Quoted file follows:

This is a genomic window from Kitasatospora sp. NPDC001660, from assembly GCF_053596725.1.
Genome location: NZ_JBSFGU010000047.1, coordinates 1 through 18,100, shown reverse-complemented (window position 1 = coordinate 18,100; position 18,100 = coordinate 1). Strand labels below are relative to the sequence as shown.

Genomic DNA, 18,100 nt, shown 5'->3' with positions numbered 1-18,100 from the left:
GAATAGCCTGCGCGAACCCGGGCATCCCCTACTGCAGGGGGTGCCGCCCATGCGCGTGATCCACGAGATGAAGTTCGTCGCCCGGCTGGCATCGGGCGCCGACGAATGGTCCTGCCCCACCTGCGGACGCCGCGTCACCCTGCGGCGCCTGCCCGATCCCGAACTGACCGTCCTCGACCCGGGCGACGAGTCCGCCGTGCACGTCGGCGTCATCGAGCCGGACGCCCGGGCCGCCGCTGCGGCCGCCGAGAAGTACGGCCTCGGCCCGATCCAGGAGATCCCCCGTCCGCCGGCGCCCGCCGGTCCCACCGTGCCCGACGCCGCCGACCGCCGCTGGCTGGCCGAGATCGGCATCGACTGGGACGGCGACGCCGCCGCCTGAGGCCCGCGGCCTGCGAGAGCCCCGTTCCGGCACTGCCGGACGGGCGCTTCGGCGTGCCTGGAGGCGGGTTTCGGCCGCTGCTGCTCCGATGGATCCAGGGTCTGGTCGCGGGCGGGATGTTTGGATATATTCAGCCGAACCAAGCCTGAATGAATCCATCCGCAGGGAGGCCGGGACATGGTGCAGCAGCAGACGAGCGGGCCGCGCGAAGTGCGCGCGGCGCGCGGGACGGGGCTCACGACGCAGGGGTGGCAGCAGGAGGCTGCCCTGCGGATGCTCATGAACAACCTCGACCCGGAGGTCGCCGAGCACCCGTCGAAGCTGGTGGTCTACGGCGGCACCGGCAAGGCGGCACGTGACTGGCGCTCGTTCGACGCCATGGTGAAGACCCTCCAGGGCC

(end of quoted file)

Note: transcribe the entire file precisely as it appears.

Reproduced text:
This is a genomic window from Kitasatospora sp. NPDC001660, from assembly GCF_053596725.1.
Genome location: NZ_JBSFGU010000047.1, coordinates 1 through 18,100, shown reverse-complemented (window position 1 = coordinate 18,100; position 18,100 = coordinate 1). Strand labels below are relative to the sequence as shown.

Genomic DNA, 18,100 nt, shown 5'->3' with positions numbered 1-18,100 from the left:
GAATAGCCTGCGCGAACCCGGGCATCCCCTACTGCAGGGGGTGCCGCCCATGCGCGTGATCCACGAGATGAAGTTCGTCGCCCGGCTGGCATCGGGCGCCGACGAATGGTCCTGCCCCACCTGCGGACGCCGCGTCACCCTGCGGCGCCTGCCCGATCCCGAACTGACCGTCCTCGACCCGGGCGACGAGTCCGCCGTGCACGTCGGCGTCATCGAGCCGGACGCCCGGGCCGCCGCTGCGGCCGCCGAGAAGTACGGCCTCGGCCCGATCCAGGAGATCCCCCGTCCGCCGGCGCCCGCCGGTCCCACCGTGCCCGACGCCGCCGACCGCCGCTGGCTGGCCGAGATCGGCATCGACTGGGACGGCGACGCCGCCGCCTGAGGCCCGCGGCCTGCGAGAGCCCCGTTCCGGCACTGCCGGACGGGCGCTTCGGCGTGCCTGGAGGCGGGTTTCGGCCGCTGCTGCTCCGATGGATCCAGGGTCTGGTCGCGGGCGGGATGTTTGGATATATTCAGCCGAACCAAGCCTGAATGAATCCATCCGCAGGGAGGCCGGGACATGGTGCAGCAGCAGACGAGCGGGCCGCGCGAAGTGCGCGCGGCGCGCGGGACGGGGCTCACGACGCAGGGGTGGCAGCAGGAGGCTGCCCTGCGGATGCTCATGAACAACCTCGACCCGGAGGTCGCCGAGCACCCGTCGAAGCTGGTGGTCTACGGCGGCACCGGCAAGGCGGCACGTGACTGGCGCTCGTTCGACGCCATGGTGAAGACCCTCCAGGGCC